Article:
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Perceived Threat Associated with Police Officers and Black Men Predicts Support for Policing Policy Reform.

Skinner AL, Haas IJ - Front Psychol (2016)

Bottom Line: Experimental evidence indicated that priming participants to associate Black men with threat could also reduce support for policing policy reform, and this effect was moderated by internal motivation to respond without prejudice.Priming participants to associate police officers with threat did not increase support for policing policy reform.Moreover, findings suggest that publicizing racially charged police encounters, which may conjure associations between Black men and threat, could reduce support for policing policy reform.

View Article: PubMed Central - PubMed

Affiliation: Department of Psychology, University of Washington Seattle, WA, USA.

ABSTRACT
Racial disparities in policing and recent high-profile incidents resulting in the deaths of Black men have ignited a national debate on policing policies. Given evidence that both police officers and Black men may be associated with threat, we examined the impact of perceived threat on support for reformed policing policies. Across three studies we found correlational evidence that perceiving police officers as threatening predicts increased support for reformed policing practices (e.g., limiting the use of lethal force and matching police force demographics to those of the community). In contrast, perceiving Black men as threatening predicted reduced support for policing policy reform. Perceived threat also predicted willingness to sign a petition calling for police reform. Experimental evidence indicated that priming participants to associate Black men with threat could also reduce support for policing policy reform, and this effect was moderated by internal motivation to respond without prejudice. Priming participants to associate police officers with threat did not increase support for policing policy reform. Results indicate that resistance to policing policy reform is associated with perceiving Black men as threatening. Moreover, findings suggest that publicizing racially charged police encounters, which may conjure associations between Black men and threat, could reduce support for policing policy reform.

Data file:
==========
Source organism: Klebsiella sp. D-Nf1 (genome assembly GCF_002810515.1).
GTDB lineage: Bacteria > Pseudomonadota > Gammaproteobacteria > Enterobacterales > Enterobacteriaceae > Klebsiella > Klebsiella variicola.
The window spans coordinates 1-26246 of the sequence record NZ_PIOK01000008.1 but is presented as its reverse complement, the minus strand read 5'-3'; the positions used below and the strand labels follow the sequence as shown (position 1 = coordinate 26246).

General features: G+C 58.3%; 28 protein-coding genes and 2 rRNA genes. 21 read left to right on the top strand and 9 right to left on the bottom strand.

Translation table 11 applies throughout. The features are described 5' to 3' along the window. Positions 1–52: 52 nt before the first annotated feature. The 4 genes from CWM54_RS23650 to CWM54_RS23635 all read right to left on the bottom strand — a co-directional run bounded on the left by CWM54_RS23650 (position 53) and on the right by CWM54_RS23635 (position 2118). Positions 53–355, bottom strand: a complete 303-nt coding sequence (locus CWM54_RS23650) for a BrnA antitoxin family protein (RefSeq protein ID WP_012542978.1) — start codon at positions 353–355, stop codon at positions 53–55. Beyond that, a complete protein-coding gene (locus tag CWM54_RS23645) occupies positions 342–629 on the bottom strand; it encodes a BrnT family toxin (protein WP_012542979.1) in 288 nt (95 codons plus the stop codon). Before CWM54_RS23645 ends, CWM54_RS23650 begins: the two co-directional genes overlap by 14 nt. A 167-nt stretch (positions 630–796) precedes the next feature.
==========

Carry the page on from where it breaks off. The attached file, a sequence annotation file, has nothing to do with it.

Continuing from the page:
No MeSH data available.


Timeline of data collection for all studies within the context of critical events related to the policing policy reform debate.
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Figure 3: Timeline of data collection for all studies within the context of critical events related to the policing policy reform debate.

Mentions: Across four studies we found that threat associations predicted support for policing policy reform. These findings show a general tendency to oppose reform and support less restrictive policing policies among those who associate Black men with threat. Associating police officers with threat predicted just the opposite. We suspect that variability in these relationships across samples on specific policy items may be a product of shifts in the national debate over these issues. All data were collected at a time in which extensive media coverage and debate surrounded the issue of race and policing policy reform, thus there could have been many ways in which the larger events happening in the real-world could have influenced our data. For example, while all data were collected after Michael Brown's death, amidst the Black Lives Matter movement, there continued to be highly publicized lethal encounters with police throughout the year of data collection (e.g., the deaths of Tamir Rice, Freddie Gray, Walter Scott, Samuel DuBose). See Figure 3 for a timeline of data collection for all studies within the context of critical events related to the policing policy reform debate. Thus, it may have been particularly challenging to experimentally manipulate threat associations in a cultural context in which threat associations are simultaneously being primed by the media. Intense media coverage and national debate over policing policy reform may have resulted in more intransigent policy positions. Future work, when debate over race and policing are not at the media forefront, may be able to address this issue.